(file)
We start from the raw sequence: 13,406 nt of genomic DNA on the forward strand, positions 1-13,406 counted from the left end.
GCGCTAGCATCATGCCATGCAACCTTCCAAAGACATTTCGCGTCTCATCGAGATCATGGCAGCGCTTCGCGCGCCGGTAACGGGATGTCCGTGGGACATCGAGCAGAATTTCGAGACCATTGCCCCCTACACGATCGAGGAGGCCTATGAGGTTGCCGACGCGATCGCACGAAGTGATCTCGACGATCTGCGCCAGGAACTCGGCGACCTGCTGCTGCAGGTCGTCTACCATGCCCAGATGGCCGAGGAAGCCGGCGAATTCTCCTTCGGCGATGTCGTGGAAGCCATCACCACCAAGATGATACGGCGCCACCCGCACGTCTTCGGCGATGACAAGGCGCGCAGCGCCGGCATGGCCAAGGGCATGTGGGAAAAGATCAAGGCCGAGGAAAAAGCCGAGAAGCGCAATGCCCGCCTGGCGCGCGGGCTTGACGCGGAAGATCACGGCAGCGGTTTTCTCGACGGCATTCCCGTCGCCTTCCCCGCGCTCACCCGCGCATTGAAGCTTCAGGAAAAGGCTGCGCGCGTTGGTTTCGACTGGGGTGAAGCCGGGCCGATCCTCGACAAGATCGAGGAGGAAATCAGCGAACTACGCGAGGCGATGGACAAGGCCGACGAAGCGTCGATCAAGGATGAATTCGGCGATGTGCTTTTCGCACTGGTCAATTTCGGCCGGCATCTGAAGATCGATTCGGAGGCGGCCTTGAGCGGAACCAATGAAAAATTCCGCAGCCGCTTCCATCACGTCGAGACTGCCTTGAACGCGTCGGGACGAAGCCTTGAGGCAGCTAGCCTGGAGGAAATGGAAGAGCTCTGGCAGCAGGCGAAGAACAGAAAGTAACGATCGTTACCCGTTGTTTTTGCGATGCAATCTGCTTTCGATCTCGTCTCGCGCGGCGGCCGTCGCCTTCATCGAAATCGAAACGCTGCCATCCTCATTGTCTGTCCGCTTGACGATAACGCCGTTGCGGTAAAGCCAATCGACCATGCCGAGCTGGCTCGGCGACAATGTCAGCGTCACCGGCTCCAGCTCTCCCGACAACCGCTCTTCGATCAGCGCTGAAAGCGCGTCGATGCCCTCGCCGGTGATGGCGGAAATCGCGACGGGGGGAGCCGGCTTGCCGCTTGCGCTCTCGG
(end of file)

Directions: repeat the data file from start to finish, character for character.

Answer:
We start from the raw sequence: 13,406 nt of genomic DNA on the forward strand, positions 1-13,406 counted from the left end.
GCGCTAGCATCATGCCATGCAACCTTCCAAAGACATTTCGCGTCTCATCGAGATCATGGCAGCGCTTCGCGCGCCGGTAACGGGATGTCCGTGGGACATCGAGCAGAATTTCGAGACCATTGCCCCCTACACGATCGAGGAGGCCTATGAGGTTGCCGACGCGATCGCACGAAGTGATCTCGACGATCTGCGCCAGGAACTCGGCGACCTGCTGCTGCAGGTCGTCTACCATGCCCAGATGGCCGAGGAAGCCGGCGAATTCTCCTTCGGCGATGTCGTGGAAGCCATCACCACCAAGATGATACGGCGCCACCCGCACGTCTTCGGCGATGACAAGGCGCGCAGCGCCGGCATGGCCAAGGGCATGTGGGAAAAGATCAAGGCCGAGGAAAAAGCCGAGAAGCGCAATGCCCGCCTGGCGCGCGGGCTTGACGCGGAAGATCACGGCAGCGGTTTTCTCGACGGCATTCCCGTCGCCTTCCCCGCGCTCACCCGCGCATTGAAGCTTCAGGAAAAGGCTGCGCGCGTTGGTTTCGACTGGGGTGAAGCCGGGCCGATCCTCGACAAGATCGAGGAGGAAATCAGCGAACTACGCGAGGCGATGGACAAGGCCGACGAAGCGTCGATCAAGGATGAATTCGGCGATGTGCTTTTCGCACTGGTCAATTTCGGCCGGCATCTGAAGATCGATTCGGAGGCGGCCTTGAGCGGAACCAATGAAAAATTCCGCAGCCGCTTCCATCACGTCGAGACTGCCTTGAACGCGTCGGGACGAAGCCTTGAGGCAGCTAGCCTGGAGGAAATGGAAGAGCTCTGGCAGCAGGCGAAGAACAGAAAGTAACGATCGTTACCCGTTGTTTTTGCGATGCAATCTGCTTTCGATCTCGTCTCGCGCGGCGGCCGTCGCCTTCATCGAAATCGAAACGCTGCCATCCTCATTGTCTGTCCGCTTGACGATAACGCCGTTGCGGTAAAGCCAATCGACCATGCCGAGCTGGCTCGGCGACAATGTCAGCGTCACCGGCTCCAGCTCTCCCGACAACCGCTCTTCGATCAGCGCTGAAAGCGCGTCGATGCCCTCGCCGGTGATGGCGGAAATCGCGACGGGGGGAGCCGGCTTGCCGCTTGCGCTCTCGG